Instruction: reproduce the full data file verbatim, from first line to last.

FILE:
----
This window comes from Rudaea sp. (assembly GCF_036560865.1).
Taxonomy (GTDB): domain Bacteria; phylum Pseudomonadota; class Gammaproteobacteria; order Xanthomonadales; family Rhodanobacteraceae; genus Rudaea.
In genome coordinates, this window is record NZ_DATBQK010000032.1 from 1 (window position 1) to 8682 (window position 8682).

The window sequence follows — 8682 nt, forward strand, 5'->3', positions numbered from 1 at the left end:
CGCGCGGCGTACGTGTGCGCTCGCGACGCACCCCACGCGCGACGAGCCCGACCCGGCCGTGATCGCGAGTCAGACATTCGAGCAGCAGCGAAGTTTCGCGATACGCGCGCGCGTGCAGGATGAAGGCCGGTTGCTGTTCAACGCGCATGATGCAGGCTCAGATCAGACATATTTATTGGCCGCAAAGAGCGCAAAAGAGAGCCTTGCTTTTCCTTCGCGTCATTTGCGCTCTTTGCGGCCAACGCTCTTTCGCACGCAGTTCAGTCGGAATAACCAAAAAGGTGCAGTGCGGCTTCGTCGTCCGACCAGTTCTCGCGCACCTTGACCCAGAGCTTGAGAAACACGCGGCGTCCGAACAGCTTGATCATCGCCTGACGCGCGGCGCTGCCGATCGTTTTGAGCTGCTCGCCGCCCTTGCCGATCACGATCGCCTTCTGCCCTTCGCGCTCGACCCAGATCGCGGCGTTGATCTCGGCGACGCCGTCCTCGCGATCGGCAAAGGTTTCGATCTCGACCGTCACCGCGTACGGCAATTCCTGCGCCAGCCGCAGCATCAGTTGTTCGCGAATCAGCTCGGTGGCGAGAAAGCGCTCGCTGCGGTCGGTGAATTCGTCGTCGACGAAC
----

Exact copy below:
This window comes from Rudaea sp. (assembly GCF_036560865.1).
Taxonomy (GTDB): domain Bacteria; phylum Pseudomonadota; class Gammaproteobacteria; order Xanthomonadales; family Rhodanobacteraceae; genus Rudaea.
In genome coordinates, this window is record NZ_DATBQK010000032.1 from 1 (window position 1) to 8682 (window position 8682).

The window sequence follows — 8682 nt, forward strand, 5'->3', positions numbered from 1 at the left end:
CGCGCGGCGTACGTGTGCGCTCGCGACGCACCCCACGCGCGACGAGCCCGACCCGGCCGTGATCGCGAGTCAGACATTCGAGCAGCAGCGAAGTTTCGCGATACGCGCGCGCGTGCAGGATGAAGGCCGGTTGCTGTTCAACGCGCATGATGCAGGCTCAGATCAGACATATTTATTGGCCGCAAAGAGCGCAAAAGAGAGCCTTGCTTTTCCTTCGCGTCATTTGCGCTCTTTGCGGCCAACGCTCTTTCGCACGCAGTTCAGTCGGAATAACCAAAAAGGTGCAGTGCGGCTTCGTCGTCCGACCAGTTCTCGCGCACCTTGACCCAGAGCTTGAGAAACACGCGGCGTCCGAACAGCTTGATCATCGCCTGACGCGCGGCGCTGCCGATCGTTTTGAGCTGCTCGCCGCCCTTGCCGATCACGATCGCCTTCTGCCCTTCGCGCTCGACCCAGATCGCGGCGTTGATCTCGGCGACGCCGTCCTCGCGATCGGCAAAGGTTTCGATCTCGACCGTCACCGCGTACGGCAATTCCTGCGCCAGCCGCAGCATCAGTTGTTCGCGAATCAGCTCGGTGGCGAGAAAGCGCTCGCTGCGGTCGGTGAATTCGTCGTCGACGAAC